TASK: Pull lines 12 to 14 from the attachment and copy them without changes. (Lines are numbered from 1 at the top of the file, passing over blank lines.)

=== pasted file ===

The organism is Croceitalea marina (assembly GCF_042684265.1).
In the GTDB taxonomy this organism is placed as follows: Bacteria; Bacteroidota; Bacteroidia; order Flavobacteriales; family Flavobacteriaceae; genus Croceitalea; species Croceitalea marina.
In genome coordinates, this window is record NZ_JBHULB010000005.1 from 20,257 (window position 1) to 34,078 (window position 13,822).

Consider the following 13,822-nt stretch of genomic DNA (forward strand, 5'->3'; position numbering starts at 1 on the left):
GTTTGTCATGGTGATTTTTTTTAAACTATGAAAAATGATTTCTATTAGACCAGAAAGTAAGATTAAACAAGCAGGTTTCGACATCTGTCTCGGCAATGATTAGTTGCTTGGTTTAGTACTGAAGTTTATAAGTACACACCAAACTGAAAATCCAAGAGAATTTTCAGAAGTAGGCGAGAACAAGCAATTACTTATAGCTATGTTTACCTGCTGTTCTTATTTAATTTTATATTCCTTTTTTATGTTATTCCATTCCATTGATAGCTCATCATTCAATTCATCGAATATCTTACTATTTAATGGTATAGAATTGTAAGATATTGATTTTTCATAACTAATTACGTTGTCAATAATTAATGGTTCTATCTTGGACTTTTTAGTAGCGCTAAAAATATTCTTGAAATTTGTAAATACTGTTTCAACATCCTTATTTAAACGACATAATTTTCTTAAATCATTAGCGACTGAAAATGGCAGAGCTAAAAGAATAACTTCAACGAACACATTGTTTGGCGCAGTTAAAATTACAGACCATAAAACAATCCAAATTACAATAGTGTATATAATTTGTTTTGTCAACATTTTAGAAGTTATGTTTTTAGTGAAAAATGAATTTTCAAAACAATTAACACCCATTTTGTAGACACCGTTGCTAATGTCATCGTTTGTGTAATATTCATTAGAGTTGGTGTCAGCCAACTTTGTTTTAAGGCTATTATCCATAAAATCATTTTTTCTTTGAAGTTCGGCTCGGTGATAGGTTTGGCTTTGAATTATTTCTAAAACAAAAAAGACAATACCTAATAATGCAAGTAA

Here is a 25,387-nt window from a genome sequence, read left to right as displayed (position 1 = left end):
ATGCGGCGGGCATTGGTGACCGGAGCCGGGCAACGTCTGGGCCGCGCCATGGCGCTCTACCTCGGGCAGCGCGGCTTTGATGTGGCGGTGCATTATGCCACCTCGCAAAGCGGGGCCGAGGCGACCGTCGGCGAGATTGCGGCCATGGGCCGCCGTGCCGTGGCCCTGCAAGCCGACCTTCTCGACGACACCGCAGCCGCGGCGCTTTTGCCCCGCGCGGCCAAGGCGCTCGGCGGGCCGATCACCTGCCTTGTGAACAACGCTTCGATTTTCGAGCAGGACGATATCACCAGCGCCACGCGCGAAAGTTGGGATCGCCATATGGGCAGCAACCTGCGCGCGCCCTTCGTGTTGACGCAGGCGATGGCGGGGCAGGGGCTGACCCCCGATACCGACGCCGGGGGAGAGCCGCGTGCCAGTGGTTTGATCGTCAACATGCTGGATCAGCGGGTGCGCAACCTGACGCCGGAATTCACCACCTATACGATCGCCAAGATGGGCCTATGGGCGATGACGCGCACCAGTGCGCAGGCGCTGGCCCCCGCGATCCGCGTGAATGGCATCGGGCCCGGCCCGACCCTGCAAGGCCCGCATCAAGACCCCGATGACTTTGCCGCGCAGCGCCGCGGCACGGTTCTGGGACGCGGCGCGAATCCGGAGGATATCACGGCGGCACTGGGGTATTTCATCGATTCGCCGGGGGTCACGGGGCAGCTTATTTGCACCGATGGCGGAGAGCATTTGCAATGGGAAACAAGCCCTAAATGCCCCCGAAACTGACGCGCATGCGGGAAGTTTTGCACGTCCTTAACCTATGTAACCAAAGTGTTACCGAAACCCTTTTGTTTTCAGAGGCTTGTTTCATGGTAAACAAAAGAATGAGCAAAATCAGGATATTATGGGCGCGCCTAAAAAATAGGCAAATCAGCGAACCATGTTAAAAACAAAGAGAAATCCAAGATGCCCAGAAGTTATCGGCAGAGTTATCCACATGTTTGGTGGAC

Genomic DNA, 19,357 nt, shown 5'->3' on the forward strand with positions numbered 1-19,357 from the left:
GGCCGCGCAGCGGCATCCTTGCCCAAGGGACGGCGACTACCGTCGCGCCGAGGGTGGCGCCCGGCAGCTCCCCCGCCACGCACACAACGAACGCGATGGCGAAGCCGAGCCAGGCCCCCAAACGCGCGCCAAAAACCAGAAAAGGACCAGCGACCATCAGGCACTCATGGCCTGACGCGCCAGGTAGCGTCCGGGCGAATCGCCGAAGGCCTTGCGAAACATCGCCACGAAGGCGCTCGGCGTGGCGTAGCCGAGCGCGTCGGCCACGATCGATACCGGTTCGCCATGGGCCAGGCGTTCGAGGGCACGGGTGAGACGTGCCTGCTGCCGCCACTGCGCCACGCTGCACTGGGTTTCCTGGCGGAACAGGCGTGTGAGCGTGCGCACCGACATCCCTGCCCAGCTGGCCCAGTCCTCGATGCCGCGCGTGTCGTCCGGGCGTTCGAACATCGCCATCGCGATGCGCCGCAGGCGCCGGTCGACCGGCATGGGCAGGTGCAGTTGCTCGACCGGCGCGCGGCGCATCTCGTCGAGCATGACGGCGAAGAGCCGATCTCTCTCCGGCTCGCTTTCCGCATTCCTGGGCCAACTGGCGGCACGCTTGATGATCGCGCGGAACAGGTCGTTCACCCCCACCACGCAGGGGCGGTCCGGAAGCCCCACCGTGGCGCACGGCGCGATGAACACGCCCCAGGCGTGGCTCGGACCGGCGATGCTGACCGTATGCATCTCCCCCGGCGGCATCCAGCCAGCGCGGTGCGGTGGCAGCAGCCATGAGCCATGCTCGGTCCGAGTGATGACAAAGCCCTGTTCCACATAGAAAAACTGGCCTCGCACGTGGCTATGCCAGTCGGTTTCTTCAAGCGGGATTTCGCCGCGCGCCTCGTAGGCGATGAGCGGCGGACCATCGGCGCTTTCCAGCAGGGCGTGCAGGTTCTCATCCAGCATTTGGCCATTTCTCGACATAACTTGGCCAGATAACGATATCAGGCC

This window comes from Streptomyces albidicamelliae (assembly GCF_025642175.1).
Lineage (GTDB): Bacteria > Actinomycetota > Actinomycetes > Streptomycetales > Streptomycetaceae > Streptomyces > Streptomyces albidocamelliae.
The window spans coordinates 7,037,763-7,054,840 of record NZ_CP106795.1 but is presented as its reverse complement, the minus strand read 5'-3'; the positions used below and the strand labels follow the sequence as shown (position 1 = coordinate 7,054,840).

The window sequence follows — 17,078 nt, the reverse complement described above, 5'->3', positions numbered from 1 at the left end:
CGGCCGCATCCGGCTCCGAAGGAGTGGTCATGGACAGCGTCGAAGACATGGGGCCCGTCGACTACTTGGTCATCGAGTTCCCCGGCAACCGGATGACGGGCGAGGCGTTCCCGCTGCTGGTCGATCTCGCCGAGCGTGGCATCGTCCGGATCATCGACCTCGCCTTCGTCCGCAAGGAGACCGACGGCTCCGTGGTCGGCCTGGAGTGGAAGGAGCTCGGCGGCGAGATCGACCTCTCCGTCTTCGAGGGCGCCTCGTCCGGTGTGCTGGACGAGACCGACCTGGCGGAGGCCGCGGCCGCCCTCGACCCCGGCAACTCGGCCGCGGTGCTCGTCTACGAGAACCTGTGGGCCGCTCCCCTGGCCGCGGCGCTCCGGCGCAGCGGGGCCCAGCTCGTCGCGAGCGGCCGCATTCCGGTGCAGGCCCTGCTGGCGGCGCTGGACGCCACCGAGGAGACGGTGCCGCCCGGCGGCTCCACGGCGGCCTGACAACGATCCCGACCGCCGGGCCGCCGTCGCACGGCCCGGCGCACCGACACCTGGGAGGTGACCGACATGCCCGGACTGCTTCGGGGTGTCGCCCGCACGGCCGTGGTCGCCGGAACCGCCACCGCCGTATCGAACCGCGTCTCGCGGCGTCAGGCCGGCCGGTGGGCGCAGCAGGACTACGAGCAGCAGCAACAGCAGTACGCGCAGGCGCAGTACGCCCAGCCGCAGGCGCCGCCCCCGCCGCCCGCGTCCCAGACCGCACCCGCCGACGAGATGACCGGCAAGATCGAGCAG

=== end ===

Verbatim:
The window spans coordinates 7,037,763-7,054,840 of record NZ_CP106795.1 but is presented as its reverse complement, the minus strand read 5'-3'; the positions used below and the strand labels follow the sequence as shown (position 1 = coordinate 7,054,840).

The window sequence follows — 17,078 nt, the reverse complement described above, 5'->3', positions numbered from 1 at the left end:
CGGCCGCATCCGGCTCCGAAGGAGTGGTCATGGACAGCGTCGAAGACATGGGGCCCGTCGACTACTTGGTCATCGAGTTCCCCGGCAACCGGATGACGGGCGAGGCGTTCCCGCTGCTGGTCGATCTCGCCGAGCGTGGCATCGTCCGGATCATCGACCTCGCCTTCGTCCGCAAGGAGACCGACGGCTCCGTGGTCGGCCTGGAGTGGAAGGAGCTCGGCGGCGAGATCGACCTCTCCGTCTTCGAGGGCGCCTCGTCCGGTGTGCTGGACGAGACCGACCTGGCGGAGGCCGCGGCCGCCCTCGACCCCGGCAACTCGGCCGCGGTGCTCGTCTACGAGAACCTGTGGGCCGCTCCCCTGGCCGCGGCGCTCCGGCGCAGCGGGGCCCAGCTCGTCGCGAGCGGCCGCATTCCGGTGCAGGCCCTGCTGGCGGCGCTGGACGCCACCGAGGAGACGGTGCCGCCCGGCGGCTCCACGGCGGCCTGACAACGATCCCGACCGCCGGGCCGCCGTCGCACGGCCCGGCGCACCGACACCTGGGAGGTGACCGACATGCCCGGACTGCTTCGGGGTGTCGCCCGCACGGCCGTGGTCGCCGGAACCGCCACCGCCGTATCGAACCGCGTCTCGCGGCGTCAGGCCGGCCGGTGGGCGCAGCAGGACTACGAGCAGCAGCAACAGCAGTACGCGCAGGCGCAGTACGCCCAGCCGCAGGCGCCGCCCCCGCCGCCCGCGTCCCAGACCGCACCCGCCGACGAGATGACCGGCAAGATCGAGCAG